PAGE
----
The Chinese diaspora reached El Paso in the early 1880s, just before the Southern Union Pacific Railroad was completed in 1881. The earliest overseas Chinese immigrants in El Paso owned successful businesses that included a boarding house and grocery store. But growth of Chinese communities in the U.S. were stymied due to xenophobic immigration policies.
The Chinese Exclusion Act that was passed in 1882 set a 10-year absolute moratorium on Chinese labor immigration, and was the first time the U.S. government outlawed entry to an ethnic group based on the belief it posed a threat “to the good order of certain localities.”
During the 20th Century, Chinese immigrants made their way to El Paso by way of Mexico after General John “Black Jack” Pershing petitioned Congress to allow them into the region to escape racial violence that was occurring during the Mexican Revolution.
The Chinese community in El Paso was one of the largest in Texas at the time and contributed to bolstering the local economy by growing and selling produce and by opening laundries and restaurants.
As the Chinese community established a new presence in West Texas, they were also able to maintain many cultural traditions.
“The process of the Chinese funeral took usually a week or two of celebrations, and they would come and burn incense so people could leave their blessings,” Melissa Sargent said. “They’d burn pieces of paper that were written with blessings that would go with them to heaven.”
Not all of the souls resting at Concordia Cemetery are remembered for their positive contributions to El Paso society.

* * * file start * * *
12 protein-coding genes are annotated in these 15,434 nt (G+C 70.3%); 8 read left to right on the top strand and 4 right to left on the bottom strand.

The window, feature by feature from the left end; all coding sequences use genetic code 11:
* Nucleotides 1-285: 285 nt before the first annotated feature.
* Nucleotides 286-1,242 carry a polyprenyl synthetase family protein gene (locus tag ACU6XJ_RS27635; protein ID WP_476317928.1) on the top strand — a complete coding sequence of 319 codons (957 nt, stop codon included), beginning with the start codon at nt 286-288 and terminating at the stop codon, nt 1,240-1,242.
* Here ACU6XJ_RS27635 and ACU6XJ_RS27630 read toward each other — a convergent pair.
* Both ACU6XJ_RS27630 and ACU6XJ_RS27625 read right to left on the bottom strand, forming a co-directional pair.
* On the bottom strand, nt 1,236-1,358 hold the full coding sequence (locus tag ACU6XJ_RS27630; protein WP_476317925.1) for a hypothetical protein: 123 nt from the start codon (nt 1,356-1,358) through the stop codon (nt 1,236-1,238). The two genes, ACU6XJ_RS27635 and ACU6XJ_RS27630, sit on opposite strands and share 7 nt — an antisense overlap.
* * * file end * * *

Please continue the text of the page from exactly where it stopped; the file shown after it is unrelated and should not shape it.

Outlaw John Wesley Hardin is one of them.
“John is the most visited person — and perhaps in all of El Paso. People come from all over the world because of his notoriety as a bad man,” Bernie Sargent said.
While some — such as Bob Dylan, who wrote a song and album using Hardin’s namesake in 1967 — think of Hardin as a Robin Hood-type figure of the Southwest, others remember him as a regular old outlaw who once had a showdown with Wild Bill Hickok, among other dangerous encounters.
“I mean, he killed more than 40 people — not something you want to brag about — but it brings notoriety,” Bernie Sargent said. “He also became a lawyer when he got out of jail and a minister — kind of an oxymoron — but we’re proud to have had him in El Paso.”
The Sargents say the cemetery serves as a walkable reminder to the living that teaches the history of El Paso, one grave stone at a time.
Among the thousands of markers are ornate gravestones with the names of loved ones carved into smooth stone, rows of small wooden crosses that pepper the grounds like fields of daisies and sandstone indicators whose messages have long been washed away by time, but are still commemorated with delicate silk flowers meant to immortalize their memory.
While Concordia Cemetery does not consider itself a site for supernatural activity, there have been some reports of paranormal activity — particularly among the children’s section.
Bernie Sargent said there were a great number of child victims of the Spanish Flu pandemic in El Paso almost a century ago, and visitors have reported feeling their presence when the spirits feel disturbed.
“The folks from the community services organizations came in and decided to trim all the trees,” Bernie Sargent explained. “Well, the trees are where the spirits play, so they said for months they could hear the children lamenting at night time, the spirits of them, because their trees — their playground — was gone.”
In many ways, Concordia Cemetery is emblematic of the ways in which people, policies and places can change over time. Yet it feels remain remarkably familiar as you escape the cacophony of the city and walk among the coffins and ghosts.